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The idea started for John Mills, the CEO and co-founder of Watch Duty, when he tried gathering up-to-date information on currently burning wildfires on his own.
"I just spent my nights having 15 browser tabs open, trying to kind of track the weather, the fire maps, the satellites, all of it’s out of date," said Mills. "The first responders talking to each other is actually how you figure out what's going on."
Information is crucial early on when a fire starts, so people can take action as soon as they need to.
"Really early on, an initial attack, early fires, they really happen quickly – it's important to be aware of them," he said. "That's what we're really focused on."
The way it works is simple. People download the app, which then only activates when something starts happening nearby. Then notifications will pop up with real-time information about the event.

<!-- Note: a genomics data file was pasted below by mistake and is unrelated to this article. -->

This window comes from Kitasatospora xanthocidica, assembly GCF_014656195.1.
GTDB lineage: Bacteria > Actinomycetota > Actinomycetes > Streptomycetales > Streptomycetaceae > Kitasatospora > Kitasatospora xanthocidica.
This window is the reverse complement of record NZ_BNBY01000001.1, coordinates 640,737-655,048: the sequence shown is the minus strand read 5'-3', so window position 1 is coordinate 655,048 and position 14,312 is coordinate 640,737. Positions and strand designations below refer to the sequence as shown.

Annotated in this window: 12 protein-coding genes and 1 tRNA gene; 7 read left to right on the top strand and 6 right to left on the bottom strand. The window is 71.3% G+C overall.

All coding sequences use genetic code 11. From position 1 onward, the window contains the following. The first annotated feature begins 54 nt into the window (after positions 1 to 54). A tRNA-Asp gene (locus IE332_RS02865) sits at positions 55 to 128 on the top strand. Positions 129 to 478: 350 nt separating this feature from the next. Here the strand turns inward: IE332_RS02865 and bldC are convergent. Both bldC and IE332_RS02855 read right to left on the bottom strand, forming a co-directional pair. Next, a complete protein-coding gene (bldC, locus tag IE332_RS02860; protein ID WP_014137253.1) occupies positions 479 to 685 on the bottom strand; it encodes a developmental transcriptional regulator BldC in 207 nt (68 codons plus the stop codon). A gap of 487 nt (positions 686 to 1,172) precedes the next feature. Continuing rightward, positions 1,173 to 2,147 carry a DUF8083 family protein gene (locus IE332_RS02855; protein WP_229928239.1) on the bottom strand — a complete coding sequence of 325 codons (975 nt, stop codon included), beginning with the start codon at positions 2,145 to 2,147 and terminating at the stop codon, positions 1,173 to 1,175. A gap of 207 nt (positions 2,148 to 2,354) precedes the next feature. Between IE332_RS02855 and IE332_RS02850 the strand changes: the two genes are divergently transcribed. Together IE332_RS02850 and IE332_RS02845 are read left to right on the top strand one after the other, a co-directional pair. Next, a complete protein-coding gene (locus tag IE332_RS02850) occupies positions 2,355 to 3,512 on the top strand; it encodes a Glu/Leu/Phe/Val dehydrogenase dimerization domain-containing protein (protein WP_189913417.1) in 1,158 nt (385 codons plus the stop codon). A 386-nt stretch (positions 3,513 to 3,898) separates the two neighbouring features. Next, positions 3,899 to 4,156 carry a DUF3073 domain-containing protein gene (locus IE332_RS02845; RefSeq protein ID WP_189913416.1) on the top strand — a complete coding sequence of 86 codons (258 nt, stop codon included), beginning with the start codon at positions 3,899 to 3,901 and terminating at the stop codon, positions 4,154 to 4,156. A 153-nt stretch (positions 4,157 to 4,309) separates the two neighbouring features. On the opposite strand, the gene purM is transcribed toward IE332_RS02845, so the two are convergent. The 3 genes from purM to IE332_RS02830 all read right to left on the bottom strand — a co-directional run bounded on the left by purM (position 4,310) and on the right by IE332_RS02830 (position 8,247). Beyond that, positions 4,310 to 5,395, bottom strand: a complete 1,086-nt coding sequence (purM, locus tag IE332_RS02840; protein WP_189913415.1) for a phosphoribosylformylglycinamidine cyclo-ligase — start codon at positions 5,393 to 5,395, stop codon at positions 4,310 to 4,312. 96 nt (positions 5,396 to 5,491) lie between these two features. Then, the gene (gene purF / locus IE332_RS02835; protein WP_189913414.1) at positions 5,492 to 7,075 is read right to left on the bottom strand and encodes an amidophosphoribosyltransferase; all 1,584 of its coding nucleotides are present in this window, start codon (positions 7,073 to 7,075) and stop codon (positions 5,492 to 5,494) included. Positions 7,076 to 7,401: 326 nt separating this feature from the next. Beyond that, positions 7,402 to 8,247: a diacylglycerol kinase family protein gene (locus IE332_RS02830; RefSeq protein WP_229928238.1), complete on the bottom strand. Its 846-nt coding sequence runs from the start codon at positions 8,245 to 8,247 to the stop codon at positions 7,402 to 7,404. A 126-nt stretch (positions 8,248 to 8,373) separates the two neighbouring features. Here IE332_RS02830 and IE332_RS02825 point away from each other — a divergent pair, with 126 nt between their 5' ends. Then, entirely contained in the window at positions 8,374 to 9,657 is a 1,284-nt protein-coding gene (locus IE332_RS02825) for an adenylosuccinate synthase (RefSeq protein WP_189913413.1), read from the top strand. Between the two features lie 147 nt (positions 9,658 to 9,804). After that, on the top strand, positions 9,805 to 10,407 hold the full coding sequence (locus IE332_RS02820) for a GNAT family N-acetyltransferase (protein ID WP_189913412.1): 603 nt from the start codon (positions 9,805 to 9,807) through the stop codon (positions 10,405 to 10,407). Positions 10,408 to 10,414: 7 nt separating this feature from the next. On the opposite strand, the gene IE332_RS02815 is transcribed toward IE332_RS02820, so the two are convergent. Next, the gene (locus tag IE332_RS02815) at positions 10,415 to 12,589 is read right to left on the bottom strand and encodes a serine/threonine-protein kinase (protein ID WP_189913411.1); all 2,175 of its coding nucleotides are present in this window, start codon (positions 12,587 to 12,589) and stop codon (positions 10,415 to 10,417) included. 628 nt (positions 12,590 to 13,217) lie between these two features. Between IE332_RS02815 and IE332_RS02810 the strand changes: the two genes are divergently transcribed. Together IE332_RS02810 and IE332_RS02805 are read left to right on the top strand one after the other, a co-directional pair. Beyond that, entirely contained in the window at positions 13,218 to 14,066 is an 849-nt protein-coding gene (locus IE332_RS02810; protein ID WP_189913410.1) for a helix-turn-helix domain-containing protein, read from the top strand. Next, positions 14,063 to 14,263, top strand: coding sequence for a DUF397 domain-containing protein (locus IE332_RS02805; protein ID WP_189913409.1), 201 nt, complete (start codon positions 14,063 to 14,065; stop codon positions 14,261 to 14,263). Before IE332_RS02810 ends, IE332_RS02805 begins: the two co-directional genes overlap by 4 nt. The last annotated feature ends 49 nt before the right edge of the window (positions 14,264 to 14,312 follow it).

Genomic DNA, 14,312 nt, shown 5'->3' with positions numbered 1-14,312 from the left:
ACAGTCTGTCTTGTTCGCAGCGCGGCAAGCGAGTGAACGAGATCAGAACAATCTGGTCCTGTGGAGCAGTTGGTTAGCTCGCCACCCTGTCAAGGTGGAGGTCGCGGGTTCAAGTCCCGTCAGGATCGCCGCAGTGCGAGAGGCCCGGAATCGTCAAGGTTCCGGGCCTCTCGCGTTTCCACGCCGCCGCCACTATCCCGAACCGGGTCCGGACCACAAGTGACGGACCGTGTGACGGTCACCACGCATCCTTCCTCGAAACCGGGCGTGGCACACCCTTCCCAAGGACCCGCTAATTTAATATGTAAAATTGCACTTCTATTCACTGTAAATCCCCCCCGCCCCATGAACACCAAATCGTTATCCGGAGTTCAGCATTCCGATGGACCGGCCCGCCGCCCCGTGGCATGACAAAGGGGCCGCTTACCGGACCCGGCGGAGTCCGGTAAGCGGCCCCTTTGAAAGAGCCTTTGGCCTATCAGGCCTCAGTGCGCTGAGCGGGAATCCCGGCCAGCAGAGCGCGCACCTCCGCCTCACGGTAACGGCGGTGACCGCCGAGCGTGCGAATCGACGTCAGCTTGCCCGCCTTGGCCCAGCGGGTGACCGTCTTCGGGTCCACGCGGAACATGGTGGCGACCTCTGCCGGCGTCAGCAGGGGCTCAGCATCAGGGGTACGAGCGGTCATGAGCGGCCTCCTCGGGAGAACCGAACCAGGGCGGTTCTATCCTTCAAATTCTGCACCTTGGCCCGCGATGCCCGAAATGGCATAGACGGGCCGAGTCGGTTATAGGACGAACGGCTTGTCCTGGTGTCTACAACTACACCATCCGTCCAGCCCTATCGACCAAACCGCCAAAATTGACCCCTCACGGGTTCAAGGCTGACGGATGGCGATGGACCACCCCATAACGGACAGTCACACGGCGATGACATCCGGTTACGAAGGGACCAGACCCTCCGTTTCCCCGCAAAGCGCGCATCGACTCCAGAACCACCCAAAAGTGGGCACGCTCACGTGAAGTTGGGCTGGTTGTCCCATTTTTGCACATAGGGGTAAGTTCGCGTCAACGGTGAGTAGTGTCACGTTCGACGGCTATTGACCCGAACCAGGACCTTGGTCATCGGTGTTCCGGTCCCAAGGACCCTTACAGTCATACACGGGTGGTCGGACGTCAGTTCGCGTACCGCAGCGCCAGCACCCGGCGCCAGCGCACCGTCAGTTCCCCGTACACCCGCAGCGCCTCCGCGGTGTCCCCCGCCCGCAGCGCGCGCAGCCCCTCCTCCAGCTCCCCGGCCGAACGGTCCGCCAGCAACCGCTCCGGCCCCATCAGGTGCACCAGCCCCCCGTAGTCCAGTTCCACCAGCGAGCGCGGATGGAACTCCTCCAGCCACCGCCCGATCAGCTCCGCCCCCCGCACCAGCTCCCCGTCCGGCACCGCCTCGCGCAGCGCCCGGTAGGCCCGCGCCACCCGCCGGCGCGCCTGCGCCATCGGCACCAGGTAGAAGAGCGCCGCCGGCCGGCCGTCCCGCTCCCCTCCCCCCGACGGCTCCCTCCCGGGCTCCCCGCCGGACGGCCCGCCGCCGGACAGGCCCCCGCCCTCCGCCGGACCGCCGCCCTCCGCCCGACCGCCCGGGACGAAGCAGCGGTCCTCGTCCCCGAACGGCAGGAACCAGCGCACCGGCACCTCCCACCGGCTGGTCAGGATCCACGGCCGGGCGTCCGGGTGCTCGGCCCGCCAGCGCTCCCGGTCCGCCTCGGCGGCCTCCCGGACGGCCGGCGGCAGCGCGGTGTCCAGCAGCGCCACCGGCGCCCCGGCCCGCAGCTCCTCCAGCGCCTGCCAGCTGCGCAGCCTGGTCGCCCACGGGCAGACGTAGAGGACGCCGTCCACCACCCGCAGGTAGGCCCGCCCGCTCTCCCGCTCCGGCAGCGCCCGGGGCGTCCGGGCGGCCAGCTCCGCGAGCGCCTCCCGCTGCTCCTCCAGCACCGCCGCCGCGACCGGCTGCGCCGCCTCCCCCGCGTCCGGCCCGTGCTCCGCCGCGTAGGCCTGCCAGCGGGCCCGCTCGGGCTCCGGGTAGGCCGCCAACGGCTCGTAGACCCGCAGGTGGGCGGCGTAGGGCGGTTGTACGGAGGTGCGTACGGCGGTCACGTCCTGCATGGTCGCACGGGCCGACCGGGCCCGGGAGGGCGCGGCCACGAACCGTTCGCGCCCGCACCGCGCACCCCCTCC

"And so you'll start to get a story, a real story being painted about kind of where the danger is," he said.
The app functions by using a team of radio operators scanning emergency channels and vetting the information and posting updates.
"There's no magic to this tool," said Mills. "This tool is driven by humans – without those people, this app doesn’t exist."
The Watch Duty app is available for download now. Statewide service goes live starting June 1.